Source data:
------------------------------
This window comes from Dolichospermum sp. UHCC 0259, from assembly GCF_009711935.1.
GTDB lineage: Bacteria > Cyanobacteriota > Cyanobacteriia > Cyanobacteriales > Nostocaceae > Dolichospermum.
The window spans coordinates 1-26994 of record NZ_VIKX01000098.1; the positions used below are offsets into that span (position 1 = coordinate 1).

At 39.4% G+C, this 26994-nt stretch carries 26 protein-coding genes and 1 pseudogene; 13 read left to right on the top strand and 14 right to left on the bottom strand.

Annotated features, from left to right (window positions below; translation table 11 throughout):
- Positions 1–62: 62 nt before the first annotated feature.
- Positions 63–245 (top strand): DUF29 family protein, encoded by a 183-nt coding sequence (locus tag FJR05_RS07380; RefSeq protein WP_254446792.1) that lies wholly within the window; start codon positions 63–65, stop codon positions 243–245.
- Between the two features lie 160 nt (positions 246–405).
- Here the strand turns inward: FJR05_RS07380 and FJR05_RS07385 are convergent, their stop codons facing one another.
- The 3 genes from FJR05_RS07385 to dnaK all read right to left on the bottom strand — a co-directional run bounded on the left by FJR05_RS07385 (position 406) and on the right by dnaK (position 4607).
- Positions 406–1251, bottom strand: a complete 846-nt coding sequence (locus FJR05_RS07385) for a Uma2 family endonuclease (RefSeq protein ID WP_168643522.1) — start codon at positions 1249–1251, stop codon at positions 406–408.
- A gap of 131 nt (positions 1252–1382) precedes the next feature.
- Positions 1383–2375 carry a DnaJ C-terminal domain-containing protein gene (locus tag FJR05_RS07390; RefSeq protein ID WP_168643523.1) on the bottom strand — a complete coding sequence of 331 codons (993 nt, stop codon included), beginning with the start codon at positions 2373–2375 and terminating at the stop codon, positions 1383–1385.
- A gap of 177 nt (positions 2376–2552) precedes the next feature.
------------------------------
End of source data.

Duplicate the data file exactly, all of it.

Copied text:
This window comes from Dolichospermum sp. UHCC 0259, from assembly GCF_009711935.1.
GTDB lineage: Bacteria > Cyanobacteriota > Cyanobacteriia > Cyanobacteriales > Nostocaceae > Dolichospermum.
The window spans coordinates 1-26994 of record NZ_VIKX01000098.1; the positions used below are offsets into that span (position 1 = coordinate 1).

At 39.4% G+C, this 26994-nt stretch carries 26 protein-coding genes and 1 pseudogene; 13 read left to right on the top strand and 14 right to left on the bottom strand.

Annotated features, from left to right (window positions below; translation table 11 throughout):
- Positions 1–62: 62 nt before the first annotated feature.
- Positions 63–245 (top strand): DUF29 family protein, encoded by a 183-nt coding sequence (locus tag FJR05_RS07380; RefSeq protein WP_254446792.1) that lies wholly within the window; start codon positions 63–65, stop codon positions 243–245.
- Between the two features lie 160 nt (positions 246–405).
- Here the strand turns inward: FJR05_RS07380 and FJR05_RS07385 are convergent, their stop codons facing one another.
- The 3 genes from FJR05_RS07385 to dnaK all read right to left on the bottom strand — a co-directional run bounded on the left by FJR05_RS07385 (position 406) and on the right by dnaK (position 4607).
- Positions 406–1251, bottom strand: a complete 846-nt coding sequence (locus FJR05_RS07385) for a Uma2 family endonuclease (RefSeq protein ID WP_168643522.1) — start codon at positions 1249–1251, stop codon at positions 406–408.
- A gap of 131 nt (positions 1252–1382) precedes the next feature.
- Positions 1383–2375 carry a DnaJ C-terminal domain-containing protein gene (locus tag FJR05_RS07390; RefSeq protein ID WP_168643523.1) on the bottom strand — a complete coding sequence of 331 codons (993 nt, stop codon included), beginning with the start codon at positions 2373–2375 and terminating at the stop codon, positions 1383–1385.
- A gap of 177 nt (positions 2376–2552) precedes the next feature.